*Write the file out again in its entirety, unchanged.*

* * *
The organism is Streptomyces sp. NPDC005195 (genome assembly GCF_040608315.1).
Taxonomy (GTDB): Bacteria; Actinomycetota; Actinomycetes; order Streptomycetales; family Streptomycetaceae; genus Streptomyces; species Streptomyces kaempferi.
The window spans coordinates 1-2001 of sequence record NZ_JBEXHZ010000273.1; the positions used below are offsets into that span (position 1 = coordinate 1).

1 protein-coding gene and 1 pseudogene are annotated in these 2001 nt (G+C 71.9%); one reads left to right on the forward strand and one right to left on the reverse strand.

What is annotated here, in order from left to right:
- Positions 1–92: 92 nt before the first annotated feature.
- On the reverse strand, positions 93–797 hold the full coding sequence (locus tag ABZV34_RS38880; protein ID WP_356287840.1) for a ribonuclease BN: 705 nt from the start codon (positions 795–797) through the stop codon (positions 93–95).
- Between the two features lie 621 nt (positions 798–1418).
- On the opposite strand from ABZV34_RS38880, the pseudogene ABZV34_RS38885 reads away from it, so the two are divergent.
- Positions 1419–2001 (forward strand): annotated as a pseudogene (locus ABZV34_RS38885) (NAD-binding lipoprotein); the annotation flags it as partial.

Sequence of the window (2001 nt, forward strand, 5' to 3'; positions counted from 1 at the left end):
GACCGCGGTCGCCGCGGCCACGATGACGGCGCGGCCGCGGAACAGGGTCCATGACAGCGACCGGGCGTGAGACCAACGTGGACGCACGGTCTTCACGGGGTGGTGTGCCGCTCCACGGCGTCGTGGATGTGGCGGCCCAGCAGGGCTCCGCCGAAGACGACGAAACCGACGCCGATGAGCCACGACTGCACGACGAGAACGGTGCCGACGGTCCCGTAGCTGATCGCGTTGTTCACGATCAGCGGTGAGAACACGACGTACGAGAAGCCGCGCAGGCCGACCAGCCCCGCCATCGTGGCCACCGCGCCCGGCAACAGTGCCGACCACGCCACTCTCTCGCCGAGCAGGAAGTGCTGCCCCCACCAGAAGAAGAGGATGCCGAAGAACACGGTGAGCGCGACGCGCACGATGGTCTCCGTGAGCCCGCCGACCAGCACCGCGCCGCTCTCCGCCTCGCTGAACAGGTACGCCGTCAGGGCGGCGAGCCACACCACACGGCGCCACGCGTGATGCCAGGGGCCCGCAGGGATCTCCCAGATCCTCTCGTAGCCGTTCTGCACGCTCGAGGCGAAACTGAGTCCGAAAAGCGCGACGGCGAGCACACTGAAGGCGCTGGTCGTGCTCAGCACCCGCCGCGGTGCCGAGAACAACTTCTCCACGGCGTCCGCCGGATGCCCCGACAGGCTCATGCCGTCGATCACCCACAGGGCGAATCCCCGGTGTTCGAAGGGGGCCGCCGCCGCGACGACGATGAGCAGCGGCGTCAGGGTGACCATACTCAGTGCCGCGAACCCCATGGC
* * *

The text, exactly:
The organism is Streptomyces sp. NPDC005195 (genome assembly GCF_040608315.1).
Taxonomy (GTDB): Bacteria; Actinomycetota; Actinomycetes; order Streptomycetales; family Streptomycetaceae; genus Streptomyces; species Streptomyces kaempferi.
The window spans coordinates 1-2001 of sequence record NZ_JBEXHZ010000273.1; the positions used below are offsets into that span (position 1 = coordinate 1).

1 protein-coding gene and 1 pseudogene are annotated in these 2001 nt (G+C 71.9%); one reads left to right on the forward strand and one right to left on the reverse strand.

What is annotated here, in order from left to right:
- Positions 1–92: 92 nt before the first annotated feature.
- On the reverse strand, positions 93–797 hold the full coding sequence (locus tag ABZV34_RS38880; protein ID WP_356287840.1) for a ribonuclease BN: 705 nt from the start codon (positions 795–797) through the stop codon (positions 93–95).
- Between the two features lie 621 nt (positions 798–1418).
- On the opposite strand from ABZV34_RS38880, the pseudogene ABZV34_RS38885 reads away from it, so the two are divergent.
- Positions 1419–2001 (forward strand): annotated as a pseudogene (locus ABZV34_RS38885) (NAD-binding lipoprotein); the annotation flags it as partial.

Sequence of the window (2001 nt, forward strand, 5' to 3'; positions counted from 1 at the left end):
GACCGCGGTCGCCGCGGCCACGATGACGGCGCGGCCGCGGAACAGGGTCCATGACAGCGACCGGGCGTGAGACCAACGTGGACGCACGGTCTTCACGGGGTGGTGTGCCGCTCCACGGCGTCGTGGATGTGGCGGCCCAGCAGGGCTCCGCCGAAGACGACGAAACCGACGCCGATGAGCCACGACTGCACGACGAGAACGGTGCCGACGGTCCCGTAGCTGATCGCGTTGTTCACGATCAGCGGTGAGAACACGACGTACGAGAAGCCGCGCAGGCCGACCAGCCCCGCCATCGTGGCCACCGCGCCCGGCAACAGTGCCGACCACGCCACTCTCTCGCCGAGCAGGAAGTGCTGCCCCCACCAGAAGAAGAGGATGCCGAAGAACACGGTGAGCGCGACGCGCACGATGGTCTCCGTGAGCCCGCCGACCAGCACCGCGCCGCTCTCCGCCTCGCTGAACAGGTACGCCGTCAGGGCGGCGAGCCACACCACACGGCGCCACGCGTGATGCCAGGGGCCCGCAGGGATCTCCCAGATCCTCTCGTAGCCGTTCTGCACGCTCGAGGCGAAACTGAGTCCGAAAAGCGCGACGGCGAGCACACTGAAGGCGCTGGTCGTGCTCAGCACCCGCCGCGGTGCCGAGAACAACTTCTCCACGGCGTCCGCCGGATGCCCCGACAGGCTCATGCCGTCGATCACCCACAGGGCGAATCCCCGGTGTTCGAAGGGGGCCGCCGCCGCGACGACGATGAGCAGCGGCGTCAGGGTGACCATACTCAGTGCCGCGAACCCCATGGC